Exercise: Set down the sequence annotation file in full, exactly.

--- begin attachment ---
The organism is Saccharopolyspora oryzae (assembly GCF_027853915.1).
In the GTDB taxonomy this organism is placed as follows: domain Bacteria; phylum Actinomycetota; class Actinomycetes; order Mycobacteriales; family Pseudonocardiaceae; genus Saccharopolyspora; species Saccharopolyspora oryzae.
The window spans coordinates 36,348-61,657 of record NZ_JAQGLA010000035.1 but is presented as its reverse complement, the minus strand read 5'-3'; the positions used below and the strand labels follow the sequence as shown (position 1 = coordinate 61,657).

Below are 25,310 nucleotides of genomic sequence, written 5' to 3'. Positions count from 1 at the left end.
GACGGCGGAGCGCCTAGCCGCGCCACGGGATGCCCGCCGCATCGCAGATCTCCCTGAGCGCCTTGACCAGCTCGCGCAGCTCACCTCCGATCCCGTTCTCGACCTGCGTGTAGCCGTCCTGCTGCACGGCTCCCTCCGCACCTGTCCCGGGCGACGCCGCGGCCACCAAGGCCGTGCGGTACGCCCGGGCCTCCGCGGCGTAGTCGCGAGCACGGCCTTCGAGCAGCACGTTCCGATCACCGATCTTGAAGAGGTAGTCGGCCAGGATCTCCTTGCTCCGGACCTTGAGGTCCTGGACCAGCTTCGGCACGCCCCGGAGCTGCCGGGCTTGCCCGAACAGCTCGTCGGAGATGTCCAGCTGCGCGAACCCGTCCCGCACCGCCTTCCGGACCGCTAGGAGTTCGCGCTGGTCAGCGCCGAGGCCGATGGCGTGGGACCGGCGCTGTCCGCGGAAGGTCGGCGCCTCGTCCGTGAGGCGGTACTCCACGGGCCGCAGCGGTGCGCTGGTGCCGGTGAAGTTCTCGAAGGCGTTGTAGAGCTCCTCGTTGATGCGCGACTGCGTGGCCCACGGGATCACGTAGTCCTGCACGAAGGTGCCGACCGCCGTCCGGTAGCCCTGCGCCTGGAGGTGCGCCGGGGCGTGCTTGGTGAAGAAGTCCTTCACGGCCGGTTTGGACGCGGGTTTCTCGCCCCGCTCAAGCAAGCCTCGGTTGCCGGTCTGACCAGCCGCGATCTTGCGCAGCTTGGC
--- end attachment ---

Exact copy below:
The organism is Saccharopolyspora oryzae (assembly GCF_027853915.1).
In the GTDB taxonomy this organism is placed as follows: domain Bacteria; phylum Actinomycetota; class Actinomycetes; order Mycobacteriales; family Pseudonocardiaceae; genus Saccharopolyspora; species Saccharopolyspora oryzae.
The window spans coordinates 36,348-61,657 of record NZ_JAQGLA010000035.1 but is presented as its reverse complement, the minus strand read 5'-3'; the positions used below and the strand labels follow the sequence as shown (position 1 = coordinate 61,657).

Below are 25,310 nucleotides of genomic sequence, written 5' to 3'. Positions count from 1 at the left end.
GACGGCGGAGCGCCTAGCCGCGCCACGGGATGCCCGCCGCATCGCAGATCTCCCTGAGCGCCTTGACCAGCTCGCGCAGCTCACCTCCGATCCCGTTCTCGACCTGCGTGTAGCCGTCCTGCTGCACGGCTCCCTCCGCACCTGTCCCGGGCGACGCCGCGGCCACCAAGGCCGTGCGGTACGCCCGGGCCTCCGCGGCGTAGTCGCGAGCACGGCCTTCGAGCAGCACGTTCCGATCACCGATCTTGAAGAGGTAGTCGGCCAGGATCTCCTTGCTCCGGACCTTGAGGTCCTGGACCAGCTTCGGCACGCCCCGGAGCTGCCGGGCTTGCCCGAACAGCTCGTCGGAGATGTCCAGCTGCGCGAACCCGTCCCGCACCGCCTTCCGGACCGCTAGGAGTTCGCGCTGGTCAGCGCCGAGGCCGATGGCGTGGGACCGGCGCTGTCCGCGGAAGGTCGGCGCCTCGTCCGTGAGGCGGTACTCCACGGGCCGCAGCGGTGCGCTGGTGCCGGTGAAGTTCTCGAAGGCGTTGTAGAGCTCCTCGTTGATGCGCGACTGCGTGGCCCACGGGATCACGTAGTCCTGCACGAAGGTGCCGACCGCCGTCCGGTAGCCCTGCGCCTGGAGGTGCGCCGGGGCGTGCTTGGTGAAGAAGTCCTTCACGGCCGGTTTGGACGCGGGTTTCTCGCCCCGCTCAAGCAAGCCTCGGTTGCCGGTCTGACCAGCCGCGATCTTGCGCAGCTTGGC